As for the word “deontology” specifically, my main concern is to discourage the meme that people who aren’t consequentialists must therefore be deontologists (unless they’re virtue ethicists, but virtue ethics is a kind of awkward third wheel of moral theory).

By the way, it’s this kind of thing that’s eating up my time right now and keeping me from blogging more.

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  • Jason Streitfeld

    Really? That’s How you read my comment? As expressing incredulity that philosophers could do such a thing? That’s silly.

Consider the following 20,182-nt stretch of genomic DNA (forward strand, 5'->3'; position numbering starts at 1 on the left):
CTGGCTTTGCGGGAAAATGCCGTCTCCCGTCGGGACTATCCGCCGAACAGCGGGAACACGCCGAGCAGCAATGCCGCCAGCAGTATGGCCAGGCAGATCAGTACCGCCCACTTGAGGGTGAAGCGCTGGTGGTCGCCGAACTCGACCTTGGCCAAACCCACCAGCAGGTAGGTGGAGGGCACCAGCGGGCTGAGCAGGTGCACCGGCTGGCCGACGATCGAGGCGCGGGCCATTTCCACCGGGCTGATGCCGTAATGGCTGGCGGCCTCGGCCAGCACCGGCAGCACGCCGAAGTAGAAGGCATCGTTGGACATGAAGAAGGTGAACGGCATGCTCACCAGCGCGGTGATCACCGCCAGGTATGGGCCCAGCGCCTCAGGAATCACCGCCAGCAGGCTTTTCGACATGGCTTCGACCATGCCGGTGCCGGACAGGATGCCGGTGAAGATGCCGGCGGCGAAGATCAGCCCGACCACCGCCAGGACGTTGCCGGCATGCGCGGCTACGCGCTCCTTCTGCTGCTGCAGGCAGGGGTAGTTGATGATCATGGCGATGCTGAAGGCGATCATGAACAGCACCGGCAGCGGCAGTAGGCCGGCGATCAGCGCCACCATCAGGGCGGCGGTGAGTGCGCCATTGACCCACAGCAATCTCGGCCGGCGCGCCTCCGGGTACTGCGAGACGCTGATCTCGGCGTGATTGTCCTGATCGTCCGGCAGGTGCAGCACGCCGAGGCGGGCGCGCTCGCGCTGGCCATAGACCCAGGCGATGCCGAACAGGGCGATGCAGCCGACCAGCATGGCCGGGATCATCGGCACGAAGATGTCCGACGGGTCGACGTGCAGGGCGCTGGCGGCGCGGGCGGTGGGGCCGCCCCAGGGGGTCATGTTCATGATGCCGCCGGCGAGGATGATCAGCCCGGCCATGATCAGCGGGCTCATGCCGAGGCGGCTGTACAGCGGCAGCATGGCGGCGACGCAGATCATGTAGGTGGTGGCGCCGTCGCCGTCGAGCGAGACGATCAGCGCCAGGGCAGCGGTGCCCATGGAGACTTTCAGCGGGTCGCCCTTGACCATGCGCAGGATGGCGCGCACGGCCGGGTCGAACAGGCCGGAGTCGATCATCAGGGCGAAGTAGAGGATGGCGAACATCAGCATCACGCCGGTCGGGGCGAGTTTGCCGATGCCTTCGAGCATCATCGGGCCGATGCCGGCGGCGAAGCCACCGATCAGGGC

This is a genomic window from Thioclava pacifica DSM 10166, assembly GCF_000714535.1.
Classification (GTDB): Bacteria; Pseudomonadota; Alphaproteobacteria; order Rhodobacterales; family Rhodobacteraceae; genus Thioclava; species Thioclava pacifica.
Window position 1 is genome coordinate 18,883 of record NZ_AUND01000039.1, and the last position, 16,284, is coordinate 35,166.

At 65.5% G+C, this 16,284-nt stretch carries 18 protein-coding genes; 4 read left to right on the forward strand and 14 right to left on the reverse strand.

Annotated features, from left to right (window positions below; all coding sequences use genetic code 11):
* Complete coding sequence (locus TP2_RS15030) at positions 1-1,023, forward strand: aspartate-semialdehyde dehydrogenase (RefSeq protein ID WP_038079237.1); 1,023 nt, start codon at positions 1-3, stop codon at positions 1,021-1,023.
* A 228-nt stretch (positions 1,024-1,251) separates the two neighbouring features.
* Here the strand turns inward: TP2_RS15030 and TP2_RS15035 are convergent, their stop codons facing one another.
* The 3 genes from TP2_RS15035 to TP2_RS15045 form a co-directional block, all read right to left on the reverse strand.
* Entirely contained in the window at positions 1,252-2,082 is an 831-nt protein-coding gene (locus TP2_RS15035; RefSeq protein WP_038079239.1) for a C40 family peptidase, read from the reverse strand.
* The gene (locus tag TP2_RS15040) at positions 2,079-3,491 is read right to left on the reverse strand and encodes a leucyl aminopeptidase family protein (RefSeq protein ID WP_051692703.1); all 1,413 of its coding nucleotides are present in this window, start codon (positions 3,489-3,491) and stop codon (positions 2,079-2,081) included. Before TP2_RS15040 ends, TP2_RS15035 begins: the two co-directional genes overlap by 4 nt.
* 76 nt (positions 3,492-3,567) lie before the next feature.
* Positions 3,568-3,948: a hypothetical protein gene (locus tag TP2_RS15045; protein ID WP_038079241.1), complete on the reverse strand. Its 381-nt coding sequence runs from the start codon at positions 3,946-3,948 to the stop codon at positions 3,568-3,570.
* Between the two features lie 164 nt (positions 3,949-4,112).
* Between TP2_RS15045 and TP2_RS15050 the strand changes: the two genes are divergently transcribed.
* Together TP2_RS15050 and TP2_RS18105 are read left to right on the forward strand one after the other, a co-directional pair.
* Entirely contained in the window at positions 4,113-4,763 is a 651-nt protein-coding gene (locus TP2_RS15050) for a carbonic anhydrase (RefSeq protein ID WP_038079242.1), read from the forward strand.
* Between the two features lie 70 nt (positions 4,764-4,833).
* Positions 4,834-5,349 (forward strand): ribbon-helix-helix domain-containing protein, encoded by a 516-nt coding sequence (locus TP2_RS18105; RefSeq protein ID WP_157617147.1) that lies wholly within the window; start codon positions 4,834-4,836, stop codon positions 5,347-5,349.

I was explicit: of course it is possible that you are right about there being a lack of cohetence in the term ‘deontology.’ You just haven’t given any reason to think it is so. When you are claiming that the single most popular view in normative ethics is incoherent, you should have a solid argument.

    • Chris Hallquist

      I never made the claim you attribute to me. I made a claim about how a word is used, not a claim about any philosophical view.

      • Jason Streitfeld

        My apologies. When you are claiming that the term denoting the single most popular view in normative ethics is incoherent, you should have a solid argument.

        • Chris Hallquist

          I still used slightly different wording, and I’m not sure what you imagine it means to claim that a term is incoherent.